Dixons Creek Primary has won a state award for resilience.
It was the Victorian winner in the school category at the Resilient Australia Awards, and is in the running to win the national award in November.
The Australian Institute for Disaster Resilience awards recognise individuals, groups or organisations that demonstrate excellence and innovation in projects and initiatives that support communities to be better prepared and more disaster-resilient.
The 2009 Black Saturday fires had a large impact on the school community, with about half of its families directly affected and some students losing their homes.
“After Black Saturday, two of our parents had been working with Wurundjeri elders to learn about Indigenous burning practices and decided to attend the National Indigenous Fire Workshop in Cape York in 2016,” teacher Hayley Bawden said.
“This seeded a project of engaging with the school in order to help the local community deal with fire again.”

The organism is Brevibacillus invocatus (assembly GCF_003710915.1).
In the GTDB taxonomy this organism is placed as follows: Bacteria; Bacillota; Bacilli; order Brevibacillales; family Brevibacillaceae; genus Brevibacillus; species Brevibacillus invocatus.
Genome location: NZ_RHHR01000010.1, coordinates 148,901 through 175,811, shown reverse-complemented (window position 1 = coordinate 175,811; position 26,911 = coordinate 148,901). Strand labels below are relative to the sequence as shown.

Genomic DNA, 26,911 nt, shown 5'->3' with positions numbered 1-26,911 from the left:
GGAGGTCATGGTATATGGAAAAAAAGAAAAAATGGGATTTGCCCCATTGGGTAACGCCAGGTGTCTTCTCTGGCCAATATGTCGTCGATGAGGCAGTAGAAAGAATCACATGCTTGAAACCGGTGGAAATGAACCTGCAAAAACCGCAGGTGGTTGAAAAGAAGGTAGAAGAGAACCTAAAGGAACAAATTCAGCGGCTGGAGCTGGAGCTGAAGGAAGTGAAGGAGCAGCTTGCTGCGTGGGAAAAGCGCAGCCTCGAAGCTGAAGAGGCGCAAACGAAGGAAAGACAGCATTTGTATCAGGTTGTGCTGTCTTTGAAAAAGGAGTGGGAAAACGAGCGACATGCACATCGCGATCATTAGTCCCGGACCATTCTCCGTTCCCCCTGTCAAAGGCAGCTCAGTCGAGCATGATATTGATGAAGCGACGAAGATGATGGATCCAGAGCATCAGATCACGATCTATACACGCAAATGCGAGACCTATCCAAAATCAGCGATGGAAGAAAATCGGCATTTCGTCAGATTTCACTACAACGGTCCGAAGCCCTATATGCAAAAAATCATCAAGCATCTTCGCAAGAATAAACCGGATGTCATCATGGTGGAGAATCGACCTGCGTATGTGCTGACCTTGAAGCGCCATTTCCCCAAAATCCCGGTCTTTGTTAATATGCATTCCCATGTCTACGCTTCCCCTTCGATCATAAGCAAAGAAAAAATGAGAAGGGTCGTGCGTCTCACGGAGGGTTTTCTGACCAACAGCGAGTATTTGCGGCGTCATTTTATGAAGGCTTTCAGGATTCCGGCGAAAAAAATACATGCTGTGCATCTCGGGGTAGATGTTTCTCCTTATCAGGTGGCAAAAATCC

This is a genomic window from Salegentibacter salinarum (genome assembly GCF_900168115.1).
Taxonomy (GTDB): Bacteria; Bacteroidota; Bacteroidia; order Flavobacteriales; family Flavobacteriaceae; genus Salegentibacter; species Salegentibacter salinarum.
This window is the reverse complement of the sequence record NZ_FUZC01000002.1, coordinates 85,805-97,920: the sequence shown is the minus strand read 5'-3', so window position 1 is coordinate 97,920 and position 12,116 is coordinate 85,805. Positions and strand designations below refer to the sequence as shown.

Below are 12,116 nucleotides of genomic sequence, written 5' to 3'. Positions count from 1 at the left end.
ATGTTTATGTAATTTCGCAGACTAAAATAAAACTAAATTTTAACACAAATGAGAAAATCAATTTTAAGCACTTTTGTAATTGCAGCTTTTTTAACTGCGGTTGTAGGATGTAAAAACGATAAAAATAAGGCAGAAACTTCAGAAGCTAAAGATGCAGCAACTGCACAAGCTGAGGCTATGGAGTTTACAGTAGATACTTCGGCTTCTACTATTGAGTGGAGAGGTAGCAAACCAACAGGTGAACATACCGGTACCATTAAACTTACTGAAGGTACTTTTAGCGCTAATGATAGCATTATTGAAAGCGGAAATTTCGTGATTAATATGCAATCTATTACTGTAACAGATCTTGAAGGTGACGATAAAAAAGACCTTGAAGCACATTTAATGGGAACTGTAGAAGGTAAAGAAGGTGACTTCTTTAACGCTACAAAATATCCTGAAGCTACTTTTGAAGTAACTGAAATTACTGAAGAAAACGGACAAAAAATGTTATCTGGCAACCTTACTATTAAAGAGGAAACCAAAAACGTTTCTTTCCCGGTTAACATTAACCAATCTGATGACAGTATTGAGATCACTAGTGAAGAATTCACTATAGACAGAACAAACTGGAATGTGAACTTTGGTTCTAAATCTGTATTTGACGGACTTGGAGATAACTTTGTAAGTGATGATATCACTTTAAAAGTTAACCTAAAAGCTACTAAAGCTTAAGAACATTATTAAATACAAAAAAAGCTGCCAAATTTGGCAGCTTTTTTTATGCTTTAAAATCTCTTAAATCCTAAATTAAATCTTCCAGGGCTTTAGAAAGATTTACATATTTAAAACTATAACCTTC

In essence, the project is about learning the lessons of traditional Indigenous programs used to keep the bush under control through planned burning.
Students from Grades 3 to 6 spent time with local and visiting Aboriginal elders learning about the impacts of fire on flora and fauna and then used what they learnt to produce a book, Parent Trees are Talking.
The students have spread their message of how fire can be used in a safe and good way to other schools, at conferences and at a Kids teaching Kids seminar at Edendale Community Environment Farm in Eltham.
Four students made a presentation at Reconciliation Day celebrations in Healesville and the project was presented to a Disaster Resilient Australia-New Zealand School Education Network meeting.
Ms Bawden said the children made speeches about their past and present experiences with fire and how they were trying to educate other community members about Indigenous burning methods.
Year 5 and 6 teacher Kylie Schabel is one of project’s drivers and will be in Brisbane for the national awards announcement.